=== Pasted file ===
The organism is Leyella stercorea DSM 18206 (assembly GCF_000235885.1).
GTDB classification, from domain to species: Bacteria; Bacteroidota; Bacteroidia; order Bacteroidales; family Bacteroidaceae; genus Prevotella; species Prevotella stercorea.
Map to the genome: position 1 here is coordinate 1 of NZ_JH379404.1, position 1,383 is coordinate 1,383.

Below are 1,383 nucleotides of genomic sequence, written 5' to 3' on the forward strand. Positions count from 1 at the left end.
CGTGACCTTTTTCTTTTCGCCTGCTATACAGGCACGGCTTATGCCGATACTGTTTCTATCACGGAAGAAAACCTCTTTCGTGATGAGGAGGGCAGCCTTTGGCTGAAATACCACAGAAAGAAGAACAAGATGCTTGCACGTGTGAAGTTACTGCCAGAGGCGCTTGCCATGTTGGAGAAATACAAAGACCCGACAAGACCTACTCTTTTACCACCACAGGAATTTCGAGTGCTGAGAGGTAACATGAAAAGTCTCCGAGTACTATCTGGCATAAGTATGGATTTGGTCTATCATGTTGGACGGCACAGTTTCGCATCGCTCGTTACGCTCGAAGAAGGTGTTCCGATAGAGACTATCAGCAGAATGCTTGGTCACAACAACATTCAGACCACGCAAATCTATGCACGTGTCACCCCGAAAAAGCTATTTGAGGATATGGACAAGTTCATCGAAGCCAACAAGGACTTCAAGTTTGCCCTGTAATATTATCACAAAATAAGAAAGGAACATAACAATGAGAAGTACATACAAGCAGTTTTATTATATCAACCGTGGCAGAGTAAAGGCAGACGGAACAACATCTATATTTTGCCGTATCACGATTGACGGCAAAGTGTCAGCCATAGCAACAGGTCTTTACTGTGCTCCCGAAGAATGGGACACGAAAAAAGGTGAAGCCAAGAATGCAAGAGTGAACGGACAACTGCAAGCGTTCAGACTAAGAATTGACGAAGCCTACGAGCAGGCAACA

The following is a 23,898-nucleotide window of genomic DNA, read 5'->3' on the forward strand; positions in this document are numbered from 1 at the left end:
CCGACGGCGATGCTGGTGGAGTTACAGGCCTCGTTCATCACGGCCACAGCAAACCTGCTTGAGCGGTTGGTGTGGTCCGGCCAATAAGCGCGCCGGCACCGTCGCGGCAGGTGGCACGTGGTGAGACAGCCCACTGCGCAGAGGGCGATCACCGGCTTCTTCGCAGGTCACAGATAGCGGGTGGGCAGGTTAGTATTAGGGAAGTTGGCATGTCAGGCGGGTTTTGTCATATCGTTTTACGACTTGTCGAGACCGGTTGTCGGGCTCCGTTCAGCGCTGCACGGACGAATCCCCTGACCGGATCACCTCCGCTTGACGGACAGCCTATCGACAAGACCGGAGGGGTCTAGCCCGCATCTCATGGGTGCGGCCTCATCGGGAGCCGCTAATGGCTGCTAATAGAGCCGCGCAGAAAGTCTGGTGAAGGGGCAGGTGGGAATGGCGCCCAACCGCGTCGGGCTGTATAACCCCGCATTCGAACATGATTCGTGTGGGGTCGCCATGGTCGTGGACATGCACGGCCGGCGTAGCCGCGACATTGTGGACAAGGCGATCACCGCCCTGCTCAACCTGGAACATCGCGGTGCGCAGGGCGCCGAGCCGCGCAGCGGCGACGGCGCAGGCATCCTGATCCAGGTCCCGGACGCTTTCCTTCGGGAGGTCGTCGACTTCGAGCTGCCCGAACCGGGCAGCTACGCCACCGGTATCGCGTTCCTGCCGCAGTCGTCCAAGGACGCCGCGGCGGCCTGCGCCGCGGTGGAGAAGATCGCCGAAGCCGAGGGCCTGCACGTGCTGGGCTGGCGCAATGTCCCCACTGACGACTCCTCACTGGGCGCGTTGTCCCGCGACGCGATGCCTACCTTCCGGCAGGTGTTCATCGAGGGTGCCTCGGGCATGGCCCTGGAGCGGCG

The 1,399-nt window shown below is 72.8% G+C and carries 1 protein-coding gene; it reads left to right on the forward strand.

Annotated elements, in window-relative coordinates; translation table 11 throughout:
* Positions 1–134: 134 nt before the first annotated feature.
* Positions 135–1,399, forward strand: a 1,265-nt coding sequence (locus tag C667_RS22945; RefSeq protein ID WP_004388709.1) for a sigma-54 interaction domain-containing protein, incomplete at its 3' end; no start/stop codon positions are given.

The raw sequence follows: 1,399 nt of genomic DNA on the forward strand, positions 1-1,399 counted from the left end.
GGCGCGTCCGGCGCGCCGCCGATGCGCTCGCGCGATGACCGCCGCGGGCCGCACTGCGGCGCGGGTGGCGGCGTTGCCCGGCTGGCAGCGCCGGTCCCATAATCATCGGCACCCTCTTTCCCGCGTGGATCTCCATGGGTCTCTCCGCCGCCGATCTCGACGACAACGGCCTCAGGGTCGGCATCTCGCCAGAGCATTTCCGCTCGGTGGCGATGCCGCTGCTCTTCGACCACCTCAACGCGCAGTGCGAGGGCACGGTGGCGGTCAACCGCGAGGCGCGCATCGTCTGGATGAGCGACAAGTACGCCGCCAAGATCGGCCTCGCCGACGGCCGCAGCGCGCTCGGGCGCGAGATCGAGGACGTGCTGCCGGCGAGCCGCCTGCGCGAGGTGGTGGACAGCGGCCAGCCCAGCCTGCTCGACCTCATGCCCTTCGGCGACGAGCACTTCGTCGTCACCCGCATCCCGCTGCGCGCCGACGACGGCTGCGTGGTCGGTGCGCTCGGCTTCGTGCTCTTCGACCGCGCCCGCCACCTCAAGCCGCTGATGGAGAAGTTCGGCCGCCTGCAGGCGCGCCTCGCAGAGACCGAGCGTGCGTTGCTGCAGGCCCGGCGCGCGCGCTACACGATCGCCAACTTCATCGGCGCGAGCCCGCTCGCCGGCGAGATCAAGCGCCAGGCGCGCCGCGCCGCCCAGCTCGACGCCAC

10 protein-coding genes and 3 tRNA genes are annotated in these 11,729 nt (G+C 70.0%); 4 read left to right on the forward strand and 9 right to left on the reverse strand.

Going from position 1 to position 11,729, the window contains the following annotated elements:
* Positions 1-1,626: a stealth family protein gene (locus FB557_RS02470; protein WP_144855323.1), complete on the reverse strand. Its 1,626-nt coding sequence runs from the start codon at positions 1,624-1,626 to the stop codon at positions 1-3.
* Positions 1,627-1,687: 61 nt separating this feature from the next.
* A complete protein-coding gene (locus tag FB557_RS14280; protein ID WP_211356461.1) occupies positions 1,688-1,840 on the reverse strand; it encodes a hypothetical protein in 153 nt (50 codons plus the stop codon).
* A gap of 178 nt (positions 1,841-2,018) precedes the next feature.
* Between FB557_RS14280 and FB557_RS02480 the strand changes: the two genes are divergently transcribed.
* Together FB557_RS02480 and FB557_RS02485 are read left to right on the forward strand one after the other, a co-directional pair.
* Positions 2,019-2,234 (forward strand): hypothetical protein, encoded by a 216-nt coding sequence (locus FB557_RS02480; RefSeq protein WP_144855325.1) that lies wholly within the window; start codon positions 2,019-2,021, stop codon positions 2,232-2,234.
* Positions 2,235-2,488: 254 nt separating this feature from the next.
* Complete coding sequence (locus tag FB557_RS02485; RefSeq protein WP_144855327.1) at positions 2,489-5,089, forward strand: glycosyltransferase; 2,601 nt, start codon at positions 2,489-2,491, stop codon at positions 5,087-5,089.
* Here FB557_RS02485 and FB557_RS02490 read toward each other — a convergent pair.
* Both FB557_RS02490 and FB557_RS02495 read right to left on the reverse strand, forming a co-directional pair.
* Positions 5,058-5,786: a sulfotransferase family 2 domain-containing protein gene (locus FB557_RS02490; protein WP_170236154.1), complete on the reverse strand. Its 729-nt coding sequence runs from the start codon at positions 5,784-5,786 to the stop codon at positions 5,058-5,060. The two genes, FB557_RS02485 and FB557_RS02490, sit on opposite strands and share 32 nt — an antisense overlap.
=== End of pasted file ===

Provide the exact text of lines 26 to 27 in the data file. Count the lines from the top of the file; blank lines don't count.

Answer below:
* Both FB557_RS02490 and FB557_RS02495 read right to left on the reverse strand, forming a co-directional pair.
* Positions 5,058-5,786: a sulfotransferase family 2 domain-containing protein gene (locus FB557_RS02490; protein WP_170236154.1), complete on the reverse strand. Its 729-nt coding sequence runs from the start codon at positions 5,784-5,786 to the stop codon at positions 5,058-5,060. The two genes, FB557_RS02485 and FB557_RS02490, sit on opposite strands and share 32 nt — an antisense overlap.